DIETRICH STRAUSE’s songs are a mix of timeless melody, literate lyricism, and a “virtuosic command of imagery.” (The Artery, WBUR) Strause released his new album How Cruel That Hunger Binds on August 26th, produced by Zachariah Hickman (Ray LaMontage, Josh Ritter), the next benchmark in his steady evolution as one of the most eclectic writers and performers coming out of New England. His newest collection of songs is found somewhere in the shadows of the likes of Randy Newman, Nick Lowe, and Paul Simon. Strause dropped out of music school, where he was studying classical trumpet, to become a politics major and take up the guitar. But that hasn’t kept him from incorporating his first instrument into the texture of his recordings, or from putting down the guitar to lead his band with just his voice and his trumpet. His last release Little Stones to Break the Giant’s Heart was featured in No Depression, The Bluegrass Situation, CMT’s The Edge, and on Starbucks’ world wide playlist, helping him garner invitations on the road with folk luminaries such as Anais Mitchell, Great Lake Swimmers, and Sarah Jarosz.

“Little Stones to Break the Giant’s Heart” reveals his knack for vivid, almost literary lyricism inflected by myth and metaphor. The songs boast a virtuosic command of imagery and wordplay…” WBUR, Boston’s NPR News Station

“The melodies are musically intelligent and his words are poetry. He packs a lot of imagery, meaning and emotion into his songs with an efficiency that doesn’t feel the least bit forced. The subject matter is largely timeless and ordinary, but there are unexpected turns and instances of subtle wordplay.” Fly Magazine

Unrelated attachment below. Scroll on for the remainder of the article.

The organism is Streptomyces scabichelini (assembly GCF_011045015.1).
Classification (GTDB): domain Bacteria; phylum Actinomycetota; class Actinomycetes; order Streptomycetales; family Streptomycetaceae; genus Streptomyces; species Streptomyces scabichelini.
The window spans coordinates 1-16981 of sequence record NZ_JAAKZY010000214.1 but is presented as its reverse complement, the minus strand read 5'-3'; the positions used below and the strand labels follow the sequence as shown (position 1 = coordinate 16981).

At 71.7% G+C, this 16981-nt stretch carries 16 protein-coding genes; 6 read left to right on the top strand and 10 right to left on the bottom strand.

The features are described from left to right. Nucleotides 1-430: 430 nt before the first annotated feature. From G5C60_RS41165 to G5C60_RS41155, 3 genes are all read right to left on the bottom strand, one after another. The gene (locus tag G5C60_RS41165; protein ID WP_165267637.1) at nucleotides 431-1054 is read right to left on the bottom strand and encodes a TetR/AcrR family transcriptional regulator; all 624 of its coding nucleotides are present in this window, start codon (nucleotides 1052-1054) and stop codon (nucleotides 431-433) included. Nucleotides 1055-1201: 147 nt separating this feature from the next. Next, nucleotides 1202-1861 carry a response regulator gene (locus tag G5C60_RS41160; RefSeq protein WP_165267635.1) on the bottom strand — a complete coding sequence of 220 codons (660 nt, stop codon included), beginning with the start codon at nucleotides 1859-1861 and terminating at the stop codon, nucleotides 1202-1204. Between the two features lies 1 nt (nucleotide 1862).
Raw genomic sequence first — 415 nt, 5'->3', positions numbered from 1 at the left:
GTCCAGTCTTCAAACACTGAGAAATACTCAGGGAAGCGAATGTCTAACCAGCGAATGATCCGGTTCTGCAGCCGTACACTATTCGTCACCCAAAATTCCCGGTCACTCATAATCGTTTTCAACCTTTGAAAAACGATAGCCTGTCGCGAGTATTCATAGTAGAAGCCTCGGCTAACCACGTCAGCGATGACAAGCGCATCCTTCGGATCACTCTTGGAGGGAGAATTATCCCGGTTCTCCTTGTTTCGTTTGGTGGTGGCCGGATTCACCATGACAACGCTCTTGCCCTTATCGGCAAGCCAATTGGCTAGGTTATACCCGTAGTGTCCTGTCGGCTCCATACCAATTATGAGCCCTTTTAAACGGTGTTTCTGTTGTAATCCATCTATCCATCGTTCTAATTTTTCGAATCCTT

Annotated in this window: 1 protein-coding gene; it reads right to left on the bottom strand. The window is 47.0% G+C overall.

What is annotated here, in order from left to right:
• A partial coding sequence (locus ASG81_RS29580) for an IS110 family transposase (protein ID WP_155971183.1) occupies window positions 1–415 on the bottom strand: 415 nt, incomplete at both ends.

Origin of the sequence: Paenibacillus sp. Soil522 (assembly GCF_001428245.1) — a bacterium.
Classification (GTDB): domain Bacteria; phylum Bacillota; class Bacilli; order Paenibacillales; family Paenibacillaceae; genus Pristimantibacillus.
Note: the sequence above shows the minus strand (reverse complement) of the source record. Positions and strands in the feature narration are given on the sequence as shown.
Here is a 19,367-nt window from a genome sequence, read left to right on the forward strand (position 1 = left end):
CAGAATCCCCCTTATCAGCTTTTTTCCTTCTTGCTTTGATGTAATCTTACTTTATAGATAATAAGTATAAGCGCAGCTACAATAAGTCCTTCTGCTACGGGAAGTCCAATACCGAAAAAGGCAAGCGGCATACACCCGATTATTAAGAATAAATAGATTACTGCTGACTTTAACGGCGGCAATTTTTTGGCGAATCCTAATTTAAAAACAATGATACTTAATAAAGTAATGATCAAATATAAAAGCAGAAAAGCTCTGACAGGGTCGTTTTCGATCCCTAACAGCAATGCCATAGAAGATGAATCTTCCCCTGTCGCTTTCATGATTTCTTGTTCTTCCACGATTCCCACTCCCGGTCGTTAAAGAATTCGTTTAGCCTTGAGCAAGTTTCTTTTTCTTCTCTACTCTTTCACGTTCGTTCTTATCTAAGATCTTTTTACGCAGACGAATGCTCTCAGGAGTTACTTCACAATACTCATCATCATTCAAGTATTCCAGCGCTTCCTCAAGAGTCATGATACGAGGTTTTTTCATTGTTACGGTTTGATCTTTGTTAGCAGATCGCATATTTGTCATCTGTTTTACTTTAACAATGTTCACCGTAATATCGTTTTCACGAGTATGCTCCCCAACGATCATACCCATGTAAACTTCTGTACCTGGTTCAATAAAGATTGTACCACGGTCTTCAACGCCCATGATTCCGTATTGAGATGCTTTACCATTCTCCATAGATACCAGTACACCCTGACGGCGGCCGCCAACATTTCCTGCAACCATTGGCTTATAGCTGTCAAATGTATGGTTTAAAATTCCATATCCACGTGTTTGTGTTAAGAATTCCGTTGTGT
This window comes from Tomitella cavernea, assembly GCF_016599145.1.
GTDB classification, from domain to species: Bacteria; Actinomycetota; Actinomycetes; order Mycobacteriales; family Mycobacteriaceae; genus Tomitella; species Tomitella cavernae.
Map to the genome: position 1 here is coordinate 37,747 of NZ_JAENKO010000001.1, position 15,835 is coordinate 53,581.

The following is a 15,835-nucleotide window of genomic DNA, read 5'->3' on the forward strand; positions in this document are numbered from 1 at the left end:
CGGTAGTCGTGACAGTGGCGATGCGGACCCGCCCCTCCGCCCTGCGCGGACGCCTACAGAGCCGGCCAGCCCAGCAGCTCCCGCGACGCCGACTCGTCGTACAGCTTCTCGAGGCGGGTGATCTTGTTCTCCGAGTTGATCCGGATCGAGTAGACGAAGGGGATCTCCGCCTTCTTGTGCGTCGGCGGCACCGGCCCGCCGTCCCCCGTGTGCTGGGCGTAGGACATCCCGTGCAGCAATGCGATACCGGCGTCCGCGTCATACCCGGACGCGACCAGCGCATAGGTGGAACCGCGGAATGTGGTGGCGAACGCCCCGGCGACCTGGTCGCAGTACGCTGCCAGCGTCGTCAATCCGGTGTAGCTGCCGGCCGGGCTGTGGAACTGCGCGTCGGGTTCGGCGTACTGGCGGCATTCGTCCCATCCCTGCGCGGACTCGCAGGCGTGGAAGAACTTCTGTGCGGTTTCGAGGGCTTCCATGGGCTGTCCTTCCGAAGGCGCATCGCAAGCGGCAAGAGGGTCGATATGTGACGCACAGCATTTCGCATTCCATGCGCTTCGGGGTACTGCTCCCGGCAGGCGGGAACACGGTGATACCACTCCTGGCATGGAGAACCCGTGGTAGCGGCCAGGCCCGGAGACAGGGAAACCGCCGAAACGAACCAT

“Strause’s voice is mellifluous; his sound has traces of a young Paul Simon mixed with that Josh Ritter Midwestern wanderlust.”  Modern Acoustic

“The songs are beautiful and moving. His subjects and sincere, stripped-down delivery call up all of the modern legends of song craft—Jeff Tweedy, Ryan Adams, and Jim James—and the sentiments linger for days, the ashtray always nearby.” Jeff Wallace, My Secret Boston

“Dietrich’s intricate, feathery-light guitar playing and smooth, clear vocals bring him aesthetically closer to folk than lit-rock, strictly speaking, but lyrically, his bibliophilic style is reminiscent of poetry-prose artists like The Weakerthans or The Decemberists. ‘Smart’ music can sometimes run the risk of coming off erudite and snobbish, but Dietrich seems like the boy next door who breathes clean, country air.” The New England Deli Magazine